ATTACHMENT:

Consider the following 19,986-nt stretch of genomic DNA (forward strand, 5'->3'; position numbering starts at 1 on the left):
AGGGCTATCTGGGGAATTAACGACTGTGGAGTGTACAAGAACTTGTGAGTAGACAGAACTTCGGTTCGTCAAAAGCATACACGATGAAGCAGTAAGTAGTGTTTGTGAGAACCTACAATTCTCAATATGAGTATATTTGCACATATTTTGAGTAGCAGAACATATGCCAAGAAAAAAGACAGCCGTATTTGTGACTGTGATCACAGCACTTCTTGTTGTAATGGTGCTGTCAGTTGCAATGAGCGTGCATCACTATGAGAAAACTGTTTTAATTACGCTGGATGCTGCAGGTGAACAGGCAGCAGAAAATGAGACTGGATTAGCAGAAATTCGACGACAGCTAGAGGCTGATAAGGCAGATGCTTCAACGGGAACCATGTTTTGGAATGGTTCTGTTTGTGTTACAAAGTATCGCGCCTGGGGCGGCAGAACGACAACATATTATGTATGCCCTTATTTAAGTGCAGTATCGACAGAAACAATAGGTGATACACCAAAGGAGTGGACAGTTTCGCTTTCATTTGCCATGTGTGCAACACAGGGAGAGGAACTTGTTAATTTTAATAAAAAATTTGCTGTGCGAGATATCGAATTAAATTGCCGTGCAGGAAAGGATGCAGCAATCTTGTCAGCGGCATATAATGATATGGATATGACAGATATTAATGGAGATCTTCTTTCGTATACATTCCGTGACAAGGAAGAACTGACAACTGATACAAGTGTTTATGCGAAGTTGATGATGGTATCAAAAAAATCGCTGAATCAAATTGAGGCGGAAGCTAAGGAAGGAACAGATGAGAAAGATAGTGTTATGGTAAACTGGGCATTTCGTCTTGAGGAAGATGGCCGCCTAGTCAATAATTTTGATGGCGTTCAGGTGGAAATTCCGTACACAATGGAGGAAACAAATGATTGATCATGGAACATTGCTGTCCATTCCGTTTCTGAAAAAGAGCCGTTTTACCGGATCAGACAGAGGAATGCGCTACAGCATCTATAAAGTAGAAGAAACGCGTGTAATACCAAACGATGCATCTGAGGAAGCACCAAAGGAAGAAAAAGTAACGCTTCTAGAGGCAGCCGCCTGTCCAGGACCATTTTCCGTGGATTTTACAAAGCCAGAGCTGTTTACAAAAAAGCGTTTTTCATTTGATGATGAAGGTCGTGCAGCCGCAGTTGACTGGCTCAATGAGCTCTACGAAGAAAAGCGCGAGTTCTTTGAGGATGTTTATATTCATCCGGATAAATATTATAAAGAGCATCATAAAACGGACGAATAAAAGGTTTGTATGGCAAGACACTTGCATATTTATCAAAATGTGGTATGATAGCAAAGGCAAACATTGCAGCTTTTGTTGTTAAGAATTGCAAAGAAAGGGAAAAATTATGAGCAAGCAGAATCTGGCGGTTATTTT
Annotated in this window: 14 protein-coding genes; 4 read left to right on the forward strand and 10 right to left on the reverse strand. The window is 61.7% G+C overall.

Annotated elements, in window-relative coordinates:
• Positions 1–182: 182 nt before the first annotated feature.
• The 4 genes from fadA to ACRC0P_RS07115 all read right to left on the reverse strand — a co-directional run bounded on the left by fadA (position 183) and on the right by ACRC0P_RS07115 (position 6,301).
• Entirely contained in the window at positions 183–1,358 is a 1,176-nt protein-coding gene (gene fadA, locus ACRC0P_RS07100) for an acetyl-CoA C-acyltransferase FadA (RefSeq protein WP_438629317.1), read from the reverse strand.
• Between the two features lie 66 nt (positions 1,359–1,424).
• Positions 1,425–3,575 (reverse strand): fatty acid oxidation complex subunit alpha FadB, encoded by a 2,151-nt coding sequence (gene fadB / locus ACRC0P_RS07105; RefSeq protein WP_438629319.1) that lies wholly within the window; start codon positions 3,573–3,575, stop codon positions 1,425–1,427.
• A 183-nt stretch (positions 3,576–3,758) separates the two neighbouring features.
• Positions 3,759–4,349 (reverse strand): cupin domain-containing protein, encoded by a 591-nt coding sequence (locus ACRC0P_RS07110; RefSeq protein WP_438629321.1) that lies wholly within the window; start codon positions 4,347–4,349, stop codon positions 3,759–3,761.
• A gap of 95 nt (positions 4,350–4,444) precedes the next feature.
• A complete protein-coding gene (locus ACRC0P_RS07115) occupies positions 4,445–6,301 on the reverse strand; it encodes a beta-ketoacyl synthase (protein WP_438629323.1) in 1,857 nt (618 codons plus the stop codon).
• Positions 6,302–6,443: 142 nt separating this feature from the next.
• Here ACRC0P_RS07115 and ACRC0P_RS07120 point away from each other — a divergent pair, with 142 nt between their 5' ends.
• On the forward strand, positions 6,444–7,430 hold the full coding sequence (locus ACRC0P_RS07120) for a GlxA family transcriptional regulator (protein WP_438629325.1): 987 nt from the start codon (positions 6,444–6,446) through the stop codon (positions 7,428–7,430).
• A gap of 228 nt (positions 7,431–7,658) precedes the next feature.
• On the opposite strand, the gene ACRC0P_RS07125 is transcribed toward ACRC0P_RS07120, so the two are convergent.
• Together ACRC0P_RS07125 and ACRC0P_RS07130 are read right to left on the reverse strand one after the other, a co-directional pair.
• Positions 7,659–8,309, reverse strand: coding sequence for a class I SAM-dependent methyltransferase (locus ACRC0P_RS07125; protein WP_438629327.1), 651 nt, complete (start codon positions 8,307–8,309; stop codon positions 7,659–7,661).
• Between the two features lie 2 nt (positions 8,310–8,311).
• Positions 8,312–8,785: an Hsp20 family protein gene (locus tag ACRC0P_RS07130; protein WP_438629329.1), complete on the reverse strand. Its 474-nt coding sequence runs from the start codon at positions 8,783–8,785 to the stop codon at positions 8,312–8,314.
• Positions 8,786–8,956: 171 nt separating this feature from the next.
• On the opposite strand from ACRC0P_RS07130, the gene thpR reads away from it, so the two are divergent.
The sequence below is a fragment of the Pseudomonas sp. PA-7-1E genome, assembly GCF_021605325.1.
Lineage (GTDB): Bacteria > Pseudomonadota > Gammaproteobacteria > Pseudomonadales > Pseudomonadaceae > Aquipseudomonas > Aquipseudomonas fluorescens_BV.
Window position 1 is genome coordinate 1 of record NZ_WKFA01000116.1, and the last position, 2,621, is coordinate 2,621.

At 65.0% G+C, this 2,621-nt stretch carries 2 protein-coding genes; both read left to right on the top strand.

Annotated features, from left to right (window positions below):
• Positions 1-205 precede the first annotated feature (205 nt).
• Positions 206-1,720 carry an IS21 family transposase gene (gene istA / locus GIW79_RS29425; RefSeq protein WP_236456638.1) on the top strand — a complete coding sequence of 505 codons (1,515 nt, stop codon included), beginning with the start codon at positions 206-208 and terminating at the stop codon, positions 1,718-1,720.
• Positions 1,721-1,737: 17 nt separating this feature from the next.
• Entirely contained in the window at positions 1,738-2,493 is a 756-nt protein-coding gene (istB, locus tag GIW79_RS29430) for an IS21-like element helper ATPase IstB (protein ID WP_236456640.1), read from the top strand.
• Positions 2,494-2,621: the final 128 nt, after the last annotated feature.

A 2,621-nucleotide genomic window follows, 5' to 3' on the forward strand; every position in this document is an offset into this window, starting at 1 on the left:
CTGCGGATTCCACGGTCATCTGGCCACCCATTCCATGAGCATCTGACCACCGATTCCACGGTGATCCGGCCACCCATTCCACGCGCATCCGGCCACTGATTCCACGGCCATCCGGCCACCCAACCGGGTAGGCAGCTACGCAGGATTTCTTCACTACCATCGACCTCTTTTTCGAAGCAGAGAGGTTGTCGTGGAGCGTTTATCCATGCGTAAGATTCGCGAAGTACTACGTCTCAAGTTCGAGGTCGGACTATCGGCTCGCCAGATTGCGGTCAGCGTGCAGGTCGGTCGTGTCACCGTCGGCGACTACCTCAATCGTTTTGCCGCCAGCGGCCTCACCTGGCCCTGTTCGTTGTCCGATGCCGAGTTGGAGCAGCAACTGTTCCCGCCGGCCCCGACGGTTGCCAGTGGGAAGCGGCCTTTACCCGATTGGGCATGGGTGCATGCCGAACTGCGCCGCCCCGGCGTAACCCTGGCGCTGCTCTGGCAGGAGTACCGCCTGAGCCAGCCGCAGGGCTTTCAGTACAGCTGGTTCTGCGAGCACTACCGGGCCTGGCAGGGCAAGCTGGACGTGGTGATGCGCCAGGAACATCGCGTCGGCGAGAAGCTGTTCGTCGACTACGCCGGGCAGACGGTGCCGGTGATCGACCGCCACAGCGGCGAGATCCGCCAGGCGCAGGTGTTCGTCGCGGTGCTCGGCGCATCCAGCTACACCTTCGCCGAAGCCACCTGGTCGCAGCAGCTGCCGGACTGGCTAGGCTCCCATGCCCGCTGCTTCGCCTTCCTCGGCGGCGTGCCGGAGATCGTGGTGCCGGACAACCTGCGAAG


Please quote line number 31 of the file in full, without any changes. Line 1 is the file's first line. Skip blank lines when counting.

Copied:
• Positions 206-1,720 carry an IS21 family transposase gene (gene istA / locus GIW79_RS29425; RefSeq protein WP_236456638.1) on the top strand — a complete coding sequence of 505 codons (1,515 nt, stop codon included), beginning with the start codon at positions 206-208 and terminating at the stop codon, positions 1,718-1,720.